“The mandate requiring that we provide abortifacients such as the morning after pill would have begun on May 1st. After that, if we hadn’t prevailed, fines amounting to $800,000 per year would have kicked in,” he said.
“We would have closed our doors.”
See Dobson’s comments:
Dobson noted Alan Sears of the Alliance Defending Freedom, which handled the legal work for his ministry, called it one of the most significant religious liberty cases in American history, because never before has a citizen been required by a chief executive to take the life of another human being."
He then recalled what he had written in a commentary about the issue.
"I believe in the rule of law, and it has been my practice since I was in college to respect and honor those in authority over us. It is my desire to do so now. However, this assault on the sanctity of human life takes me where I cannot go. I WILL NOT pay the surcharge for abortion services. The amount of the surcharge is irrelevant. To pay one cent for the killing of babies is egregious to me, and I will do all I can to correct a government that lies to me about its intentions and then tries to coerce my acquiescence with extortion. It would be a violation of my most deeply held convictions to disobey what I consider to be the principles in Scripture. The Creator will not hold us guiltless if we turn a deaf ear to the cries of His innocent babies. So come and get me if you must, Mr. President. I will not bow before your wicked regulation."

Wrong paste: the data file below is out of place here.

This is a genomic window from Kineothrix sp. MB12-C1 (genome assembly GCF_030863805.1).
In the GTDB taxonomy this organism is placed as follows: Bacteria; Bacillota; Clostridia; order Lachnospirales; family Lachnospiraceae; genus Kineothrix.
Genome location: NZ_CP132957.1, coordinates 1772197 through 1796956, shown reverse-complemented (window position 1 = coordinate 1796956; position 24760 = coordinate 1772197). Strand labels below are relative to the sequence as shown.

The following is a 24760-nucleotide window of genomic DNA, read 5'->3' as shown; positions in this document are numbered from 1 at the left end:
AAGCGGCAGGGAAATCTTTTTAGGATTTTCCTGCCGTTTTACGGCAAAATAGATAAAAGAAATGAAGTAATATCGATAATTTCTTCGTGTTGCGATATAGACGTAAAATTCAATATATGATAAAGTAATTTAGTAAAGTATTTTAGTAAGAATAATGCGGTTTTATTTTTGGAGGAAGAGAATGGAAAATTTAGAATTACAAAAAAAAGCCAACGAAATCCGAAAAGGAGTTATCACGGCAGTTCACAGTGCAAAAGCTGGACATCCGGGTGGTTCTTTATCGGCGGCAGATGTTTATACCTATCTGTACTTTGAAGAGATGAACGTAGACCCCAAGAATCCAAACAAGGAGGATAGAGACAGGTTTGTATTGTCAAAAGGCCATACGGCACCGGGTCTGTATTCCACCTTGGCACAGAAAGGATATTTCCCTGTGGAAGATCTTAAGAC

See a longer version of the Dobson speech:
The Family Talk case was among more than 100 lawsuits brought by religious ministries, individuals and organizations and companies against Obama's health-care takeover on the grounds it violates the religious rights of Christians by forcing them to pay for abortion-causing procedures.
When the lawsuit was filed on his behalf in 2013, Dobson, who founded Family Talk in 2010, explained: "We are suing [then-HHS Secretary] Kathleen Sebelius for forcing or trying to force all of us to give abortifacient medications to our employees, and I just absolutely refuse to do it. We'll close down before I'll do it."
The vast majority of the rulings in the lawsuits have favored the Christians, but a federal precedent is expected to be set this year by the U.S. Supreme Court, which accepted for argument a pair of cases.
Oral arguments in the Conestoga Wood and Hobby Lobby cases already have been held.
The Obama administration had demanded that Family Talk's third-party insurance administrator provide abortion-inducing drugs and devices to Family Talk employees.
Whether the employees want the products is irrelevant under the Obamacare mandate, which requires the provision regardless of the beliefs of the employer and employees.